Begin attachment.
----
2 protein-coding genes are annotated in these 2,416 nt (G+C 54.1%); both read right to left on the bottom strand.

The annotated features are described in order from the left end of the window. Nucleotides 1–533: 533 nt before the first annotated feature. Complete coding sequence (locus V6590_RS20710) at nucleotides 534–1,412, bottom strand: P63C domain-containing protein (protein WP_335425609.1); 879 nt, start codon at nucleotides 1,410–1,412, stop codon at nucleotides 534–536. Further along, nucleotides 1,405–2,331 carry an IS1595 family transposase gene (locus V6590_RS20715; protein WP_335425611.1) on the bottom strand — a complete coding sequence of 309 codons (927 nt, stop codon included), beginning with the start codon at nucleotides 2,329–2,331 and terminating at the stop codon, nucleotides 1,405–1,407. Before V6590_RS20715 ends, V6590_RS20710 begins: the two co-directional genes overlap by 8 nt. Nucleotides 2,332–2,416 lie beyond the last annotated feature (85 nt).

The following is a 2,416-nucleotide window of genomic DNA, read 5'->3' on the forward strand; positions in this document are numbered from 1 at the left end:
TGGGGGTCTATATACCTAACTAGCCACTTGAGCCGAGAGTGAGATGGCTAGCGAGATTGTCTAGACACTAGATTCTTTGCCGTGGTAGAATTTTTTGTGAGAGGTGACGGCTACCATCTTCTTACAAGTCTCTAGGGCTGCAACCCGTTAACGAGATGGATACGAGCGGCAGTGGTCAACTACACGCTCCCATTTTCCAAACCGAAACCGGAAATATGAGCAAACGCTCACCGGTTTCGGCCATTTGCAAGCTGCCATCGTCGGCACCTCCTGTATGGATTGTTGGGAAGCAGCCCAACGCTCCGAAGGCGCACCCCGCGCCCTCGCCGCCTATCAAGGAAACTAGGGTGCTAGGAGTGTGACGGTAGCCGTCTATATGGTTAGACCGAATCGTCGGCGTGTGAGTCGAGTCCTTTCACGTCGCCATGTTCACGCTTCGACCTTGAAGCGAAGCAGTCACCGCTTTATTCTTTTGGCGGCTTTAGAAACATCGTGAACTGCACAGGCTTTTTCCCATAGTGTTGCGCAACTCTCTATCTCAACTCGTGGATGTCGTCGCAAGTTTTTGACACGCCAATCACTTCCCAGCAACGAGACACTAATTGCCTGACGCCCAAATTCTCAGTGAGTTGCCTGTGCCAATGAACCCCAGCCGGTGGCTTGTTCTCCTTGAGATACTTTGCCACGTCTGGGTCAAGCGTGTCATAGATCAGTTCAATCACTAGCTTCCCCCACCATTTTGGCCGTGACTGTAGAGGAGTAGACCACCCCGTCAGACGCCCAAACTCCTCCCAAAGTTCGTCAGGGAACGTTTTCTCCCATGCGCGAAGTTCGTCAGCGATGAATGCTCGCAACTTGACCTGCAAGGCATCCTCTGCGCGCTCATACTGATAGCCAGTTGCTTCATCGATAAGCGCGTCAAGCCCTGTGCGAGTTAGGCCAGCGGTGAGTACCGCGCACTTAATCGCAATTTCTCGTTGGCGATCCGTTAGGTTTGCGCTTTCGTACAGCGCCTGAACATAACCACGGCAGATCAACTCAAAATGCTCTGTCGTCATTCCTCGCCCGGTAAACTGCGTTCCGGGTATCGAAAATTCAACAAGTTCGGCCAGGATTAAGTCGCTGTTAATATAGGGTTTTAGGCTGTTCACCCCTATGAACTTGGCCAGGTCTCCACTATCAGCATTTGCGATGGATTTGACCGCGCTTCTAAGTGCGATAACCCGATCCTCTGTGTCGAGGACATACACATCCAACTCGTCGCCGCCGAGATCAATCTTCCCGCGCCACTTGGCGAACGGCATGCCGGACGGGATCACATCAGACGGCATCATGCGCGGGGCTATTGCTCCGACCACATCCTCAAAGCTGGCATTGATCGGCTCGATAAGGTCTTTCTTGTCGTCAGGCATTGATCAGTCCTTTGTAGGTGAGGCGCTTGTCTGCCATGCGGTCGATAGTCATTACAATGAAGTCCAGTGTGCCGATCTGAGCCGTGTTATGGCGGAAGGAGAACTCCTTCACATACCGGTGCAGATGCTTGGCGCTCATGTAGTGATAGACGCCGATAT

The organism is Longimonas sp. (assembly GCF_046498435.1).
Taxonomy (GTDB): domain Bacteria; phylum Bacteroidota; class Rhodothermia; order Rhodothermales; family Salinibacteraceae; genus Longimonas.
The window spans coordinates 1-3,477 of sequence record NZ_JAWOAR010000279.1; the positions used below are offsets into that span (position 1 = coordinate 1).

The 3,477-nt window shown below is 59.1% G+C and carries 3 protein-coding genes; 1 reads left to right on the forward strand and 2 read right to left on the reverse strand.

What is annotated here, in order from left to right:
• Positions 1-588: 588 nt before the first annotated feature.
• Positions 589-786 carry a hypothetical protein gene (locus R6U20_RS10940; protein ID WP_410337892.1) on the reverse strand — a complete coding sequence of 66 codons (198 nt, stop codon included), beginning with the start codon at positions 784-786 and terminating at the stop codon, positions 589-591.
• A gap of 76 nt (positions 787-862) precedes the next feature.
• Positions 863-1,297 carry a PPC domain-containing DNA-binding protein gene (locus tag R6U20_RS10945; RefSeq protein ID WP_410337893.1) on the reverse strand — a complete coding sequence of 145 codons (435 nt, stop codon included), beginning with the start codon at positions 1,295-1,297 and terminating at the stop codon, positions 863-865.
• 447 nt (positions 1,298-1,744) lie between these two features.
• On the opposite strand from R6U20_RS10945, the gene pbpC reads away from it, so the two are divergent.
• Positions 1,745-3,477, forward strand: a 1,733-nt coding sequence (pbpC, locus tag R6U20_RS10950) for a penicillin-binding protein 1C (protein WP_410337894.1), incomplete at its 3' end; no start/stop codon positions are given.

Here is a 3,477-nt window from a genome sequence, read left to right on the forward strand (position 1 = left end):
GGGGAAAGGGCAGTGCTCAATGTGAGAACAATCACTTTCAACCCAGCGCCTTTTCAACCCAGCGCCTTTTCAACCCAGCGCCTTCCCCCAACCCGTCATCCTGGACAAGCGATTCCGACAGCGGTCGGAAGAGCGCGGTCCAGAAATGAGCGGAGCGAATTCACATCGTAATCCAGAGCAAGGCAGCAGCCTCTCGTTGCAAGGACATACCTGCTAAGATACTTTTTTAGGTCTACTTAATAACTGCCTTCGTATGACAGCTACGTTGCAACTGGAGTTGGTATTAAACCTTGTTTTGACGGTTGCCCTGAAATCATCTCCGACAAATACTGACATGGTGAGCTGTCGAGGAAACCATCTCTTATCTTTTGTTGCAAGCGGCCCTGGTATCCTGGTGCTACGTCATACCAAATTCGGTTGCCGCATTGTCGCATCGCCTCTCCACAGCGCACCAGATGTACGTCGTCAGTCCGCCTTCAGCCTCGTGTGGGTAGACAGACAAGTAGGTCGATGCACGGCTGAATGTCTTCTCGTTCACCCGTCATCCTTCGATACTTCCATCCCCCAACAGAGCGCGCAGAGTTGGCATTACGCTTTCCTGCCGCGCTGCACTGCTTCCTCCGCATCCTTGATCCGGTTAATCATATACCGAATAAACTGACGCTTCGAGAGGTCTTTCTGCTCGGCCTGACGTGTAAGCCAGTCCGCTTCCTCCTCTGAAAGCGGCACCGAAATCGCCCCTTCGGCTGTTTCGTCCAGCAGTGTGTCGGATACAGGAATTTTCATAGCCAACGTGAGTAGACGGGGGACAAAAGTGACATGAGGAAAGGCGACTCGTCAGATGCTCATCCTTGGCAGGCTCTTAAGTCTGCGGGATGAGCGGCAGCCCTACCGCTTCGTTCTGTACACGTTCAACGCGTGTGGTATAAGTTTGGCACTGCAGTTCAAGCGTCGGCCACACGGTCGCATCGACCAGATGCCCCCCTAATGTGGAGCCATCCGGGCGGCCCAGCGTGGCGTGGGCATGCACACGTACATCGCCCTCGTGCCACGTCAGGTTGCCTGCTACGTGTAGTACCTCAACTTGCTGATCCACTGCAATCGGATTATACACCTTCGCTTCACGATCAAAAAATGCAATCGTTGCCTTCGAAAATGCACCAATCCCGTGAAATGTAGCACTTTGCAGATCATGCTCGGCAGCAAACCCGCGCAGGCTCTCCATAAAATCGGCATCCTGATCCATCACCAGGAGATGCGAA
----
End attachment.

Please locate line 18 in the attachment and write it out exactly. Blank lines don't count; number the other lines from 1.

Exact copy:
GGGGAAAGGGCAGTGCTCAATGTGAGAACAATCACTTTCAACCCAGCGCCTTTTCAACCCAGCGCCTTTTCAACCCAGCGCCTTCCCCCAACCCGTCATCCTGGACAAGCGATTCCGACAGCGGTCGGAAGAGCGCGGTCCAGAAATGAGCGGAGCGAATTCACATCGTAATCCAGAGCAAGGCAGCAGCCTCTCGTTGCAAGGACATACCTGCTAAGATACTTTTTTAGGTCTACTTAATAACTGCCTTCGTATGACAGCTACGTTGCAACTGGAGTTGGTATTAAACCTTGTTTTGACGGTTGCCCTGAAATCATCTCCGACAAATACTGACATGGTGAGCTGTCGAGGAAACCATCTCTTATCTTTTGTTGCAAGCGGCCCTGGTATCCTGGTGCTACGTCATACCAAATTCGGTTGCCGCATTGTCGCATCGCCTCTCCACAGCGCACCAGATGTACGTCGTCAGTCCGCCTTCAGCCTCGTGTGGGTAGACAGACAAGTAGGTCGATGCACGGCTGAATGTCTTCTCGTTCACCCGTCATCCTTCGATACTTCCATCCCCCAACAGAGCGCGCAGAGTTGGCATTACGCTTTCCTGCCGCGCTGCACTGCTTCCTCCGCATCCTTGATCCGGTTAATCATATACCGAATAAACTGACGCTTCGAGAGGTCTTTCTGCTCGGCCTGACGTGTAAGCCAGTCCGCTTCCTCCTCTGAAAGCGGCACCGAAATCGCCCCTTCGGCTGTTTCGTCCAGCAGTGTGTCGGATACAGGAATTTTCATAGCCAACGTGAGTAGACGGGGGACAAAAGTGACATGAGGAAAGGCGACTCGTCAGATGCTCATCCTTGGCAGGCTCTTAAGTCTGCGGGATGAGCGGCAGCCCTACCGCTTCGTTCTGTACACGTTCAACGCGTGTGGTATAAGTTTGGCACTGCAGTTCAAGCGTCGGCCACACGGTCGCATCGACCAGATGCCCCCCTAATGTGGAGCCATCCGGGCGGCCCAGCGTGGCGTGGGCATGCACACGTACATCGCCCTCGTGCCACGTCAGGTTGCCTGCTACGTGTAGTACCTCAACTTGCTGATCCACTGCAATCGGATTATACACCTTCGCTTCACGATCAAAAAATGCAATCGTTGCCTTCGAAAATGCACCAATCCCGTGAAATGTAGCACTTTGCAGATCATGCTCGGCAGCAAACCCGCGCAGGCTCTCCATAAAATCGGCATCCTGATCCATCACCAGGAGATGCGAA